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Defined benefit

CPPIB seeks ‘economic essence’ of investments

Board moving beyond asset class labels to better manage risks

Geoffrey Rubin
Geoffrey Rubin wants to understand how different investments affect the overall portfolio.

The vast array of alternative investments in the C$268.8 billion ($204.3 billion) Canada Pension Plan Investment Board's portfolio makes its risk management very complex, requiring a look beyond asset class labels and into what the board's head of portfolio construction called “the economic essence” of each asset.

“That's our challenge,” said Geoffrey Rubin, managing director and head of portfolio construction and research for the Toronto-based board. CPPIB manages the assets of the Canada Pension Plan, Ottawa. “At some level, we discard asset-class labels and look at risk from a very high level. Where that level is varies by the individual asset being considered.”

“From our starting point, we looked at what kind of portfolio reaches our mandate” of providing pension benefits in Canada, Mr. Rubin said in an interview, “and with what collection of investment strategies. It requires us to balance our risk-return profile across our entire portfolio. It's not enough to have certain real estate, infrastructure, private equity investments, but what all of these are contributing to the overall portfolio.”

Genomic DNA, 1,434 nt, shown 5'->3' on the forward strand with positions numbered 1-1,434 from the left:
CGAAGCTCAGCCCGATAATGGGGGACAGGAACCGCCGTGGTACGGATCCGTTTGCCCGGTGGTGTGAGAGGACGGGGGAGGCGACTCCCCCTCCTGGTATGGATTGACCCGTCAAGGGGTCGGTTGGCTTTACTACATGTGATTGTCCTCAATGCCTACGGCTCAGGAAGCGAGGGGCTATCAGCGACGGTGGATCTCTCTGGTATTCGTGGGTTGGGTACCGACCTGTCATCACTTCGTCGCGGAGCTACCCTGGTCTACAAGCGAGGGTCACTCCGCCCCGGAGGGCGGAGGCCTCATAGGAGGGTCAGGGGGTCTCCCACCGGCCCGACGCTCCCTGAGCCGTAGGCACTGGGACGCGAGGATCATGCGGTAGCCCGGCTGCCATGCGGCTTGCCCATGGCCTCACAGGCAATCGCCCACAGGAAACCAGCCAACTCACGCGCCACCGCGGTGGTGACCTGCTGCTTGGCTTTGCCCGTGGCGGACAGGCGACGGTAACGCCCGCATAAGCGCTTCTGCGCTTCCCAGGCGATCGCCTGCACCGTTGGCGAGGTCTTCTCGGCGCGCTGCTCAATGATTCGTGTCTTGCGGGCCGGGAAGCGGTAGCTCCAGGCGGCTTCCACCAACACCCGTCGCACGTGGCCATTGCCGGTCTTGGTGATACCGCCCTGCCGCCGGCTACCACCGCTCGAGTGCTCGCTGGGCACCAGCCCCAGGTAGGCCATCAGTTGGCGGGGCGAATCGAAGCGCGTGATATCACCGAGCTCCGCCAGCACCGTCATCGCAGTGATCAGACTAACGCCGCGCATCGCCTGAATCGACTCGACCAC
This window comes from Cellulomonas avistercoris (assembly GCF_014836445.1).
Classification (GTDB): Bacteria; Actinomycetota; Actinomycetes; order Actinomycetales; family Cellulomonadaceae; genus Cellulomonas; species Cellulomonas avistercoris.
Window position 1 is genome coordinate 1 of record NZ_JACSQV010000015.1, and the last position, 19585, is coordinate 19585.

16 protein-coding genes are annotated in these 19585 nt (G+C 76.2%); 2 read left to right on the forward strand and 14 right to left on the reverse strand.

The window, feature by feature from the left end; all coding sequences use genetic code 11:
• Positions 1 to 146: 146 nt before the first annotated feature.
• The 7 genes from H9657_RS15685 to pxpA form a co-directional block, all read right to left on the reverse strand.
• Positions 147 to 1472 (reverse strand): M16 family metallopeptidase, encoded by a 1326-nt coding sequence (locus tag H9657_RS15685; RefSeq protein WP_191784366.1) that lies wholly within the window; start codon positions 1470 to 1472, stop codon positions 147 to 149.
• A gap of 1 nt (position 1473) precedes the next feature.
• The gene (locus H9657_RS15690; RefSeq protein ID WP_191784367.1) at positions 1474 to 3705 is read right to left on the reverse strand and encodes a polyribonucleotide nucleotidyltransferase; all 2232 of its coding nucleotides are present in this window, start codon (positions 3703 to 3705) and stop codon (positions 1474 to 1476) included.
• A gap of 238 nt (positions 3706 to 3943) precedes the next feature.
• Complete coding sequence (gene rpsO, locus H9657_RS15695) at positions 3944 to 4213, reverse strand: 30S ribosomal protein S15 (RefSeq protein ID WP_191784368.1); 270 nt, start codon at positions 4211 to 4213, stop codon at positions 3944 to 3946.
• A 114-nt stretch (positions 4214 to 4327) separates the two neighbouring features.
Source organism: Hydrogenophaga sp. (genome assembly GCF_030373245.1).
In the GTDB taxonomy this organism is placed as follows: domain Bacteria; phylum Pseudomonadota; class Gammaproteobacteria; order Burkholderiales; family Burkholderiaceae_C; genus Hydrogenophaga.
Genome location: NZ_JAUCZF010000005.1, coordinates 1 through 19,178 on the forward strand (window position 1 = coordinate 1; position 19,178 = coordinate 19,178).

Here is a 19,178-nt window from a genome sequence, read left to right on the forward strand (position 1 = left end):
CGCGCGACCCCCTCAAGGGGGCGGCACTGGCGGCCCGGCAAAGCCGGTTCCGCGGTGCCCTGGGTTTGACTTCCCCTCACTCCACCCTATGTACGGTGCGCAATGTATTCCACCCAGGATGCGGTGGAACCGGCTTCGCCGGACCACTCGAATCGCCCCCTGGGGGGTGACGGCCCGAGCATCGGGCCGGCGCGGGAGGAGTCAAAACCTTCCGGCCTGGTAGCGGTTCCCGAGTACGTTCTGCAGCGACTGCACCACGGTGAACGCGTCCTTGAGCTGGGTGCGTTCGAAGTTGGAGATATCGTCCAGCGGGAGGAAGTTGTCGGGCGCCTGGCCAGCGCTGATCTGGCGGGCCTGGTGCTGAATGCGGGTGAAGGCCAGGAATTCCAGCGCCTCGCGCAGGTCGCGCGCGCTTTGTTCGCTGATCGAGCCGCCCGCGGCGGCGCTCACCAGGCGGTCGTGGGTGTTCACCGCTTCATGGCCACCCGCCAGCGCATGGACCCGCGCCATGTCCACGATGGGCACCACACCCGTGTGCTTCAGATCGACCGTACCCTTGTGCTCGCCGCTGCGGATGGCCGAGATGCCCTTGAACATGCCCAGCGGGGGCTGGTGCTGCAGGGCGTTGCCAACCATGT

As of June 30, CPPIB had 17.7% of its assets in private equity, 11.4% in real estate and 5.6% in infrastructure, according to the board's second quarter report. For its fiscal year, ended March 31, private emerging markets equities returned 46.8%; private developed markets equities, 30.2%; infrastructure, 16.5%; real estate, 14.1%; and Canadian private equities, 10.1%.

Overall, the board returned 18.3% for its last fiscal year.

Mr. Rubin spoke as the board on Oct. 8 announced two co-investment deals, a $900 million joint venture with commercial property manager Broe Group to acquire the Denver Julesburg Basin, an oil and gas field in Northeast Colorado, from Encana Oil & Gas (USA), and a partnership with APG Asset Management, which manages the assets of the e344 billion ($385.6 billion) Stichting Pensionfonds ABP, Heerlen, Netherlands, and real estate investment manager Goodman Group, for U.K. logistics and industrial investments that could reach 1 billion ($1.5 billion).

They're the latest examples of the board's strategy to implement its real asset and infrastructure investment strategy. The use of joint ventures spreads the risk among co-investors, Mr. Rubin said, but it doesn't lessen the board's responsibility to make prudent investments. That's where he said CPPIB's governance structure, which allows the board to freely invest without government approval, comes in.

The model is “incredibly supportive, providing a clear mandate and ability to invest in asset classes and geographies where we can take all necessary steps from portfolio planning to construction and implementation,” Mr. Rubin said. “Everything we do, including assessing risk and return, ultimately stems from that developed governance model.”